We’re all prone to “fan mentality.” It’s when you think or do something because of your attraction to an individual, brand, or style. For example, as a Cubs fan, I started watching Yankees games when Anthony Rizzo was traded there last July.
This fan mentality affects our interests in books, sports, merchandise, and more. But when applied to church, fan mentality undermines true Christian community.
There are many ways fan mentality conflicts with biblical ideas that belong to what we might call “flock mentality.” Here are three.
Choice vs. Call
With a fan mentality, one’s church involvement is often driven by an attraction to the pastor’s giftedness, the worship team’s vibe, or even the church’s theological distinctives. More often than not, if you join a church based on fan mentality, you’ll leave quickly when your favorite pastor retires or when you bore of the worship style.
Two important clarifications:
- The problem is not gifted pastors, theological distinctives, or good worship vibes. The problem is a Christian’s tying church attendance to personal preferences.
- The problem is not liking your pastor—he is, after all, God’s gift to your church (Eph. 4:11)—but placing yourself, and your “ideal pastor” preferences, as the central concern.
Fan mentality frames church in terms of personal choice. Flock mentality frames it in terms of calling. Fan mentality says choose the church with the most attractive person, style, or brand to you. Flock mentality says submit to God’s leading to the church you need. Church is about choice, but it’s about God’s choice to call you into his church—not your choice to pick a church that suits you.
Celebrity vs. Shepherd
The role of a pastor/shepherd is not to draw Christians to himself, but to point Christians to the true Shepherd (1 Pet. 2:25) and help build up the body so it may “grow in every way into him who is the head, into Christ” (Eph. 4:15). Ultimately, church is not about how great your pastor is, but how great God is.
Yet fan mentality is all too eager to cherish the greatness of individual men. It can make a near-divine image, a holy caricature, of a pastor. Viral YouTube sermons and bestselling book series can become idolatrous treasures for the fan who has staked a church choice on one man’s giftedness.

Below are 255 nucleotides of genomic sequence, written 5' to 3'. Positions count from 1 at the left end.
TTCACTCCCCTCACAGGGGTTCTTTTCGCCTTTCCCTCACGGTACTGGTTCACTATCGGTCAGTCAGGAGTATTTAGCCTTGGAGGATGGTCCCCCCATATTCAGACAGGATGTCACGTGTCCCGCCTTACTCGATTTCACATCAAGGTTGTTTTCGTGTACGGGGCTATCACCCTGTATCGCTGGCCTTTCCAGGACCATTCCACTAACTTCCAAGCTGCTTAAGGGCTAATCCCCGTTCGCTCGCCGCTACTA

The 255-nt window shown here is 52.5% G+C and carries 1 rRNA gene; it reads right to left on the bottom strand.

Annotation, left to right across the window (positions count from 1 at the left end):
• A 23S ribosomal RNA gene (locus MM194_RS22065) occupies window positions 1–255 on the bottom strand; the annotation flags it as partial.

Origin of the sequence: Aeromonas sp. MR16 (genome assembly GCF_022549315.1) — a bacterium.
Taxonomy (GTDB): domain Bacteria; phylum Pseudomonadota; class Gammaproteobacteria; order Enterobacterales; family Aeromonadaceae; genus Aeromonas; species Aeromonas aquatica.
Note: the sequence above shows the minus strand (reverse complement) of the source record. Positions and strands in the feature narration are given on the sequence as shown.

Flock-mentality members, in contrast, love their pastor not as a celebrity, but as someone who is one of them. They’re close enough to see his mistakes and hold him accountable; close enough to see his growth, and him theirs.
For this reason, the famous man preaching on your computer screen cannot be your main spiritual leader. The flock needs a physically present spiritual leader. Therefore, embrace a more incarnational form of spiritual leadership.
Spectating vs. Responsibility
You may consider me a bad sports fan, but I don’t enjoy Cubs baseball now that my favorite player is gone.
My relationship with the Cubs was based primarily on my fandom of Anthony Rizzo. When I attended games, I had no interest in hot dogs or the other fans around me. It was all about me watching Rizzo. This may be fine for a baseball game, but it does not work for the church.
In Ephesians 4:16, Paul explains that the growth of the church depends not only on the gifted leaders, but also on the gifts of the individual members of the body. The body of Christ is “held together by every joint with which it is equipped,” and it grows “when each part is working properly.”
Fan mentality deceives us into thinking we’re individual spectators in church. But the biblical ideal is different. Christ has given gifts “to each one of us” (Eph. 4:7), and the good works you can offer are not only wanted and needed for the growth of your church, but also prepared beforehand by God himself (Eph. 2:10).
Don’t let church become all about you watching the pastor. Embrace flock mentality and walk in your responsibilities of building up other members of the body, including both the sheep and the shepherd.
Be the Flock
The church is not a place we choose; it’s a place to which we’ve been called. We are called there not to cherish human fame, but to cherish Christ. And we’re called not to an individualized entertainment experience, but to use our gifts to build up the whole community.
Fan mentality is a widespread temptation—especially in a culture of consumerism and celebrity. But it’s deadly when we bring it to church. Instead of fans, let’s be the flock—gathering together out of reverence to the Shepherd and Overseer of our souls.